Graduate Fellows and Assistants
Noam Lior (Drama): Noam is a PhD Candidate at the Centre for Drama, Theatre and Performance Studies. His dissertation, “Shakespeare at Play: Editing the Multimedia e-book,” explores the challenges and opportunities that digital editions (especially multimedia editions) offer to editing theory, bibliography, and drama/theatre theory. Noam is a director and dramaturge who has worked on a variety of early modern productions, including directing Robert Daborne’s A Christian Turn’d Turk for CRRS’ Early Modern Migrations conference in 2012. Noam is the co-developer of Shakespeare at Play, a company which creates e-book editions of Shakespeare plays with embedded video performances. For Shakespeare at Play, he has co-directed, dramaturged, edited, and annotated Romeo and Juliet, Macbeth, Hamlet, and A Midsummer Night’s Dream.
Brys Stafford (Spanish and Portuguese): Brys is a PhD candidate in the Department of Spanish and Portuguese. His work focuses on descriptions of urban space in the literature of late medieval and early modern Spain. He is also a Junior Fellow at Massey College.
Olenka Horbatsch (Art): Olenka is a PhD Candidate in Art History at the University of Toronto. Her dissertation, entitled “Impressions of Innovation: Early Netherlandish Printmaking 1520-1545” examines Netherlandish etchings, engravings and woodcuts before the professionalization of the craft at mid-century, and seeks to critically reassess German printmaker Albrecht Dürer’s impact and influence on Netherlandish printmaking. Her research interests include sixteenth-century Netherlandish visual and material culture; printmaking techniques and print culture; Antwerp as a global city in the sixteenth century; and German-Netherlandish artistic and cultural exchange.
Colin Rose (History): Colin is a PhD candidate in the History department. His research explores violence in early modern Italy, focusing on the incidence and prevalence of homicidal violence in seventeenth-century Bologna for his dissertation. He is also deeply interested in Historical GIS and its potential as a research tool for early modern studies of all kinds.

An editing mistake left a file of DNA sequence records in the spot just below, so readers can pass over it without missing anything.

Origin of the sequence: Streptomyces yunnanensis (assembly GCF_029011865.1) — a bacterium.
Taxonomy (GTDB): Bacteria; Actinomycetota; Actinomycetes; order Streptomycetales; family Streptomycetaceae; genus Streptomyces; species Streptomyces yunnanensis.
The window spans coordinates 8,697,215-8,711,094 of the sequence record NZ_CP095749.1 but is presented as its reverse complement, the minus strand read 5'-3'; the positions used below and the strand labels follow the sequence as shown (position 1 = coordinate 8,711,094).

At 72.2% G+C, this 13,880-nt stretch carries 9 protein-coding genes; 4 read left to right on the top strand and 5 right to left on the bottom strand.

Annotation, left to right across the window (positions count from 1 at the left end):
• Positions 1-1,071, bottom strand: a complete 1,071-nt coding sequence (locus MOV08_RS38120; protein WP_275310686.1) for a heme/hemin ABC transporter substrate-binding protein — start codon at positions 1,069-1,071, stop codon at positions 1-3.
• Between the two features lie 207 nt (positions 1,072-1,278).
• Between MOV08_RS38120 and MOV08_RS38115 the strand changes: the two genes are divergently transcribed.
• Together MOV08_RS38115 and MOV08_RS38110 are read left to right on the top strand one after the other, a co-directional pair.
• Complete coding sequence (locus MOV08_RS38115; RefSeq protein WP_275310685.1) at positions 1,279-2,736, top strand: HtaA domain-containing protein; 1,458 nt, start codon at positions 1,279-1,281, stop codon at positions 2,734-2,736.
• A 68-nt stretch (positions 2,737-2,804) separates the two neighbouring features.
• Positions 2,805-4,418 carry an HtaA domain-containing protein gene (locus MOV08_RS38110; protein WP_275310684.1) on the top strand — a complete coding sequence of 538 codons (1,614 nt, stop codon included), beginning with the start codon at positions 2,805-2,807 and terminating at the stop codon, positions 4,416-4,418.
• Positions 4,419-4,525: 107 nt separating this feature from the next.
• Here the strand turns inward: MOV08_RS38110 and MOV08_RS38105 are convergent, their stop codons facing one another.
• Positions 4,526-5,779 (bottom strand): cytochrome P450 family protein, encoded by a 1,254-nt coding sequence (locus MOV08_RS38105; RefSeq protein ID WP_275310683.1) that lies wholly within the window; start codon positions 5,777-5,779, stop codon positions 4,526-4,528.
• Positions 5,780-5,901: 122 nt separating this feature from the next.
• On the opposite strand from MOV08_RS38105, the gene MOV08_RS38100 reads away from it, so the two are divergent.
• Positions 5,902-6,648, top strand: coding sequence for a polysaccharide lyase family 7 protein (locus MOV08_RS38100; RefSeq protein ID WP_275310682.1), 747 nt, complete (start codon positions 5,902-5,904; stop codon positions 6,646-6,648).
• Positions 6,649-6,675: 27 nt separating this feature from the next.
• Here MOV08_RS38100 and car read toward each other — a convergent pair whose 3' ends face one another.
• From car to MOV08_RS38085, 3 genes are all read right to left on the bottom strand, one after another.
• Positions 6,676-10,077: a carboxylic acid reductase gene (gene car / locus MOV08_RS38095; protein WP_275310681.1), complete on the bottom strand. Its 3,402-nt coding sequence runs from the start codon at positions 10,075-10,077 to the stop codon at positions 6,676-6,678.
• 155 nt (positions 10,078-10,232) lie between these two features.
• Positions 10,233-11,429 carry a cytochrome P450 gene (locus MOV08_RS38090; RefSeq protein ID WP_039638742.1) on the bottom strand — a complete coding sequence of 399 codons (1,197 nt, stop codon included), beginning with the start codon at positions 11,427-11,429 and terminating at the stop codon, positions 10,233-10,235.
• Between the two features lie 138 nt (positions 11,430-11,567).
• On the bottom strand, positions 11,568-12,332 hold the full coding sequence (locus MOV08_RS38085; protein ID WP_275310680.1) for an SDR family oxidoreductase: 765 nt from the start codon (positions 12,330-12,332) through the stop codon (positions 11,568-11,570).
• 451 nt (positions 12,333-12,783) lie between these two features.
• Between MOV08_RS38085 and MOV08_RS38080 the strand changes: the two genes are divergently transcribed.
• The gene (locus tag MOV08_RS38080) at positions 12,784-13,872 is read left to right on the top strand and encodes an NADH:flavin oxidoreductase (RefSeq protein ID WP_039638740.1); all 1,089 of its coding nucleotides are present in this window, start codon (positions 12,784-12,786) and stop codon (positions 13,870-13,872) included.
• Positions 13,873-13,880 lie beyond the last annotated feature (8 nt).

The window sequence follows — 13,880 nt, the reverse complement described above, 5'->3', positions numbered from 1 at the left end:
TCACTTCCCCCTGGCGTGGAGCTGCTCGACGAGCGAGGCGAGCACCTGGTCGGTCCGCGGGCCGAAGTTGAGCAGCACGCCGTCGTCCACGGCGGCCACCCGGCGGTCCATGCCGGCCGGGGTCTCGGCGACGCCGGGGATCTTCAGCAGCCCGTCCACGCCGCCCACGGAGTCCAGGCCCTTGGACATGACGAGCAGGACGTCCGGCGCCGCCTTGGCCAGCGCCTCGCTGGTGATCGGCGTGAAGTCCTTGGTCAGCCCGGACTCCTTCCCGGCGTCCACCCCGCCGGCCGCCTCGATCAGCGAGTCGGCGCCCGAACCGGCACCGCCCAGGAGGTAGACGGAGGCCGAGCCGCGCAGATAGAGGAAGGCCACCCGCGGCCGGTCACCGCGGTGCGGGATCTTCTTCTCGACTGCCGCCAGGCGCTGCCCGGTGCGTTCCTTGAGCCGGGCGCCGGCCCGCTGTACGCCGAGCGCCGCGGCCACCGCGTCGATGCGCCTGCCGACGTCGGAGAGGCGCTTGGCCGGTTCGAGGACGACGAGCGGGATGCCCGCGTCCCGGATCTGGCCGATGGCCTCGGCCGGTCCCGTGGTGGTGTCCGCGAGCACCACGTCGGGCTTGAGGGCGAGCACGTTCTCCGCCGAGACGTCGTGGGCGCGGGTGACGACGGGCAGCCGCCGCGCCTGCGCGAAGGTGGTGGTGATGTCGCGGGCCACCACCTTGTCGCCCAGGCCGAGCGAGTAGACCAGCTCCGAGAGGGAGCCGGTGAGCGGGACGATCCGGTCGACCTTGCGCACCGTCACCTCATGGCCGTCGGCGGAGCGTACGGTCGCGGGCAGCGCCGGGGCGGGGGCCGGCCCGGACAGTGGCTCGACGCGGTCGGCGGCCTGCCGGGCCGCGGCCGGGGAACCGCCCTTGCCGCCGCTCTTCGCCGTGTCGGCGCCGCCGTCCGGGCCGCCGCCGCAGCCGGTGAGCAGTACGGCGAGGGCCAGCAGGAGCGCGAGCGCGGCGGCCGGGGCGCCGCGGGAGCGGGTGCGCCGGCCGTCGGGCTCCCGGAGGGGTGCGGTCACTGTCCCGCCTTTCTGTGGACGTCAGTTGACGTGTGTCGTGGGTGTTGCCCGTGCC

Lindsay Sidders (History): Lindsay is a PhD Candidate in History. Her dissertation examines the writings of Alonso de la Mota y Escobar in his role as (creole) Bishop of both Guadalajara and Tlaxcala-Puebla, New Spain (Mexico) to parse out methods, modes, and practices of constructing the self and the Hispanic-Catholic empire from 1590-1625.
Tianna Uchacz (Art): Tianna is a PhD Candidate in Art History at the University of Toronto. Her dissertation, “Sensual Bodies and Artistic Prowess in Netherlandish Painting ca. 1540-1570,” examines the themes, forms, and narrative strategies of mid-sixteenth century Netherlandish history painting, with a particular focus on the sensual nude. In the autumn of 2011, she held a three-month research fellowship at Utrecht University, and from 2009 to 2011 she was a guest researcher at the Vrije Universiteit Amsterdam. Tianna’s research interests include the relationship between the visual and literary arts in Netherlandish culture; the implications of artistic medium for the design process, expressive potential, and perceived value of artworks; and the impact of familial, personal, and professional networks on artistic production.
Corbet Undergraduate Assistants
Mitchell Gould: Mitchell is a fourth year undergraduate student, majoring in History and English. His interests include the English Reformation, specifically during the reigns of Henry VIII and Elizabeth I.
Work Study Assistants
Jessica Farrell-Jobst: Jessica is a fourth year undergraduate in the History department, where her interests include the Henrician reformation and Erasmus’ reformation writings.
Bibliographic Research Assistants (Iter)